Ihope he dies before they find him out". This, according to Woodrow Wyatt, was what Maurice Macmillan said about his father Harold. As it turned out, Harold Macmillan – prime minister from 1957 to 1963 - did not die until 1986, by which time many thought that he had indeed been "found out". The more sharp-clawed Thatcherites came to present Macmillan as the epitome of the consensual politics and inflationary economic policy that they believed to have ruined Britain – though Thatcher herself treated Macmillan with wary respect.
In addition to this, some historians in the 1980s argued that Macmillan had played a dishonorable role in the forced repatriation of the Cossacks, who had fought with the Germans, to the Soviet Union in 1945. Finally, the fashion for discussing the private lives of politicians damaged Macmillan. The fact that his wife, Dorothy, had had a long affair with the Tory MP Robert Boothby, which had been known to the inner circle of British political life for many years, seeped into the newspapers.
DR Thorpe is too subtle and intelligent an historian to try to "rehabilitate" Macmillan. In some ways, his work reads like the pleading of a skilled defence counsel seeking to introduce just enough doubt in the jury's mind. On the question of Cossack repatriation, he stresses that Macmillan's role was relatively small. On Dorothy's infidelity, Thorpe presents Macmillan as an honorable man who felt genuine, if asexual, love for his wife. He does, however, allow for the uncomfortable possibility that Macmillan clung to the cold corpse of his marriage because he preferred separate bedrooms, clubland humiliation and even doubts about the paternity of Dorothy's daughter, Sarah, to the damage that a divorce might do to his political career.
As for politics, Macmillan was more orthodox than he sometimes admitted. When he was prime minister, state spending and inflation had not reached the levels that were to alarm the British ruling class in the 1970s and, for all his evocation of the horrors of inter-war unemployment, Macmillan was no socialist. His private contempt for post-war Labour politicians was often expressed in the crudest terms. Herbert Morrison was a "dirty little cockney guttersnipe"; Gerald Kaufman "rather unpleasant" and "very semitic".
Macmillan was on the left of his party, but was able to play on support from the Tory right to advance his own career. It was support from the right that helped Macmillan to outmanoeuvre RA Butler for the prime ministership. Thorpe does not play down the cynicism of Macmillan's conduct during this episode or during the latter machinations by which he ensured that Alec Douglas-Home was chosen as Macmillan's own successor.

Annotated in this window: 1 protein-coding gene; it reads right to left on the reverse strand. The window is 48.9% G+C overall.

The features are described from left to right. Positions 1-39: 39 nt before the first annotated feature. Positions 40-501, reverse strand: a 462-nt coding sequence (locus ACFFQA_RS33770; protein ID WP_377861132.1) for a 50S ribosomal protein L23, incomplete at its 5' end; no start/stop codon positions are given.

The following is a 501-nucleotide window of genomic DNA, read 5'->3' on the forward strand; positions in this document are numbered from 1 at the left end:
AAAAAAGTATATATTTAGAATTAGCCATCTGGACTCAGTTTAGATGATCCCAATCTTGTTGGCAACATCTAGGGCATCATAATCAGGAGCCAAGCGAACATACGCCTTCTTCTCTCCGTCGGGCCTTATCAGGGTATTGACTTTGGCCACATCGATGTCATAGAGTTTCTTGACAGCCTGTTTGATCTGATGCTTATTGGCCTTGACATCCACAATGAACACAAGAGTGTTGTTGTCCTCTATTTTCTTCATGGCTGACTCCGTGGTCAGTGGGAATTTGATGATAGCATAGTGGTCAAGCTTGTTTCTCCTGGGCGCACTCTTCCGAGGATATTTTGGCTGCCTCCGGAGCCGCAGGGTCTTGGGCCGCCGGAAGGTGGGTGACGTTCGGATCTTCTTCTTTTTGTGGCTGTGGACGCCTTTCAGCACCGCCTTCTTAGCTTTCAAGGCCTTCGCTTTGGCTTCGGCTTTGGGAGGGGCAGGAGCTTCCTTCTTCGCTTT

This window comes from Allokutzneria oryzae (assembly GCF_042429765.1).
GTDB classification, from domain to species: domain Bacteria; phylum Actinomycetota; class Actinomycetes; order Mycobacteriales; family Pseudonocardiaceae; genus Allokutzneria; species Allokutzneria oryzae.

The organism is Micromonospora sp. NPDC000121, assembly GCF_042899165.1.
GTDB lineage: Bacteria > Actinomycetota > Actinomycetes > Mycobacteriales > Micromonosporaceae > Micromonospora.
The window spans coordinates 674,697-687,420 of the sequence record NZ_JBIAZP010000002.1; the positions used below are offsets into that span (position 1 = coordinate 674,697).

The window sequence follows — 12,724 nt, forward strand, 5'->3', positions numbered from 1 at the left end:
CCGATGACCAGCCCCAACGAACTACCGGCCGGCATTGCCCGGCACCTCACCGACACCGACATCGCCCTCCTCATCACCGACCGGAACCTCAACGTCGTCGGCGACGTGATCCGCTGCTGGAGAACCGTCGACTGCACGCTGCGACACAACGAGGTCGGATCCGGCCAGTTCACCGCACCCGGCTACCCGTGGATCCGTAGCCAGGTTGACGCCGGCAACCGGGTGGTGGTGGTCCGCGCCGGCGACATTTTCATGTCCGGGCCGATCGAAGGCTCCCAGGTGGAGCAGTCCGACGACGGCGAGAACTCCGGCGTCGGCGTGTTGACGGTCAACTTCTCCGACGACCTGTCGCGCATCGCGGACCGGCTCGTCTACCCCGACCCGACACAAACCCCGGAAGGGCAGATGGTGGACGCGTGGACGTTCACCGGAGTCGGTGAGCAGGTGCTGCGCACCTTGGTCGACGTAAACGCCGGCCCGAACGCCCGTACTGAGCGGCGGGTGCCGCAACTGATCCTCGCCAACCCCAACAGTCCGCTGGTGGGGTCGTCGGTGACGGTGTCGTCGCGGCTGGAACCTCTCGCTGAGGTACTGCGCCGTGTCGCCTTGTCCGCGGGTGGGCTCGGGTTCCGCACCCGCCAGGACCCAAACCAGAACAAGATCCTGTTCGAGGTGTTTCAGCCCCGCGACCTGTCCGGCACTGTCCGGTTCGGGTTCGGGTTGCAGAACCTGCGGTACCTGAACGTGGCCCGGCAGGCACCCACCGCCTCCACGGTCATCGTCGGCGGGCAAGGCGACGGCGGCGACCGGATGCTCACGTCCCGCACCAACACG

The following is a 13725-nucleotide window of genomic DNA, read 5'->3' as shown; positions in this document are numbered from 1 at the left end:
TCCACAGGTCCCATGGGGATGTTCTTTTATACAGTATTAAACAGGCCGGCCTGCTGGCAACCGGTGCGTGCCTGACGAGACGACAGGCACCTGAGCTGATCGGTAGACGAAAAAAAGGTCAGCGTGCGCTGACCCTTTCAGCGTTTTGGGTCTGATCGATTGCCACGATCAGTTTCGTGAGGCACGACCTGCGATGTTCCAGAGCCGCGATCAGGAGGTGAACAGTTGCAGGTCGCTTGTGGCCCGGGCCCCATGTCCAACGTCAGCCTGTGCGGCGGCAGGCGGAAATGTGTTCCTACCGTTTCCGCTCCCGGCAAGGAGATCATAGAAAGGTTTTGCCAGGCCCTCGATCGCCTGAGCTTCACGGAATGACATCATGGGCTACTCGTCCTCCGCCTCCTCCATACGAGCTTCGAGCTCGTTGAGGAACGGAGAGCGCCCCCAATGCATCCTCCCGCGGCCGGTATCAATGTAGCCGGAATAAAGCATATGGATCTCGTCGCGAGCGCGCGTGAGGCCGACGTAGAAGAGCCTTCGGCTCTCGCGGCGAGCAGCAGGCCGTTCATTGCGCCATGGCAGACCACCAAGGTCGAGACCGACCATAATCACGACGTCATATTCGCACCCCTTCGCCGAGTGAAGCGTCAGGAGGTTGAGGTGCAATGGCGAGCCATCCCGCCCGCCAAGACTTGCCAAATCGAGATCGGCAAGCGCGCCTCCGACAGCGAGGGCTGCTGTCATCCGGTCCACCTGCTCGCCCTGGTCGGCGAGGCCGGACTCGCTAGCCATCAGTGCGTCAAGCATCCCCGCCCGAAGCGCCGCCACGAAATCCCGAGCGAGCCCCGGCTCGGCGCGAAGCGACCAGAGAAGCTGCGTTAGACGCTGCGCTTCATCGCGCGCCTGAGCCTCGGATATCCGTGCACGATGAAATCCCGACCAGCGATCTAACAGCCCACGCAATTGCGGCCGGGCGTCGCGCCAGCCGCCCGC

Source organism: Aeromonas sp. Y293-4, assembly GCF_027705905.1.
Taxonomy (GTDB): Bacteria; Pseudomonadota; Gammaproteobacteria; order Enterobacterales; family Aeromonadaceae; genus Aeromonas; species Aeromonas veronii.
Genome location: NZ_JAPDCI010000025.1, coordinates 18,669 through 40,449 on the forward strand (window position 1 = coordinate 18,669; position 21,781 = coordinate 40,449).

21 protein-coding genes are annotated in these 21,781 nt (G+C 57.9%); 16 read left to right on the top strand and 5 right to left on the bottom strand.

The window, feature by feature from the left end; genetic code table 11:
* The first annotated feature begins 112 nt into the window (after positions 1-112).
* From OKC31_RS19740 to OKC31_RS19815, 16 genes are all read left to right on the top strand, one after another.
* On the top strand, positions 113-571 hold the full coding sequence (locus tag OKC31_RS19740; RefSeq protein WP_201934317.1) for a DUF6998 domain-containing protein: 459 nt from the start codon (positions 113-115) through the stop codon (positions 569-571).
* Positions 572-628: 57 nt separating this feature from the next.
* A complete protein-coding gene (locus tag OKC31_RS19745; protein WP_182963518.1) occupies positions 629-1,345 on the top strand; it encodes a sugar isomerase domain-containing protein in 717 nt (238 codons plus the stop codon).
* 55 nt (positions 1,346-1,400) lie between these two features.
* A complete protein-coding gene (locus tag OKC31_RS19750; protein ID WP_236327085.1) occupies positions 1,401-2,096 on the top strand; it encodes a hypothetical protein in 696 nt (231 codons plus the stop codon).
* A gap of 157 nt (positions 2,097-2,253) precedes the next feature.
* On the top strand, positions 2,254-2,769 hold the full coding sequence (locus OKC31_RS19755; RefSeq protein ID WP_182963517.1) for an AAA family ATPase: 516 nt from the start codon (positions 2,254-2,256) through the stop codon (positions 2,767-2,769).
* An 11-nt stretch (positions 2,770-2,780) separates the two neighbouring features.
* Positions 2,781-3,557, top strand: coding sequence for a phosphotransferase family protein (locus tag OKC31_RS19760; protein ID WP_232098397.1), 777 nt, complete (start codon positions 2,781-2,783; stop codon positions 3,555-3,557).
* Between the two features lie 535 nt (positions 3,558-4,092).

In political terms, the most striking feature of Macmillan's career was pessimism about the future of his country. His involvement in the making of grand strategy during the later stages of the Second World War showed him that Britain could never be a great power again. The long historical perspective conferred by a classical education gave him a Gibbonesque sense of the impermanency of empires. Like Churchill, he had an American mother and, like Churchill, he cultivated American politicians precisely because he believed that the United States was now the real leader of the "English-speaking world".
Thorpe is good on Macmillan's non-political hinterland. He says much about Macmillan's literary tastes and publishing career. We know that even as PM, Macmillan often lost himself in the novels of Trollope or "Miss Austen". It is more surprising to find that he championed the work of fashionable young writers, such as Muriel Spark and Robert Byron, or that his support for the, very unfashionable CP Snow seems to have been based on genuine admiration. Most of all, Macmillan's life comes across as heartbreakingly sad. Buck-toothed, gauche and, in the eyes of the aristocratic grandees with whom he associated, plebeian, Macmillan seemed plodding and dull to the bright young things of his own youth in the 1920s. Even in purely intellectual terms, he was overshadowed by his older brother, Daniel. In late middle age, he became more confident. The charming, witty, unflappable figure, who fascinated and repelled the satirists of the 1960s may have looked as if belonged to the era before 1914, but his persona had, in truth, been constructed after 1945.
There was, of course, a core of steel inside Macmillan that survived as the nervous youth turned into the apparently gregarious old man. The steel showed itself in 1916, as he lay wounded in a shell hole, dosing himself with morphine and reading Aeschylus. It showed itself again when, as prime minister, he treated ministerial colleagues like pawns on a chessboard. Macmillan was a religious man but his faith in God had the intensity that sometimes derives from lack of faith in anything else. On finishing this biography, I was left wondering whether there was not some human quality lacking in Macmillan, and whether Aneuran Bevan did not have a point when he said: "Behind that Edwardian countenance there is nothing."
Richard Vinen's 'Thatcher's Britain' is publishd by Pocket BooksReuse content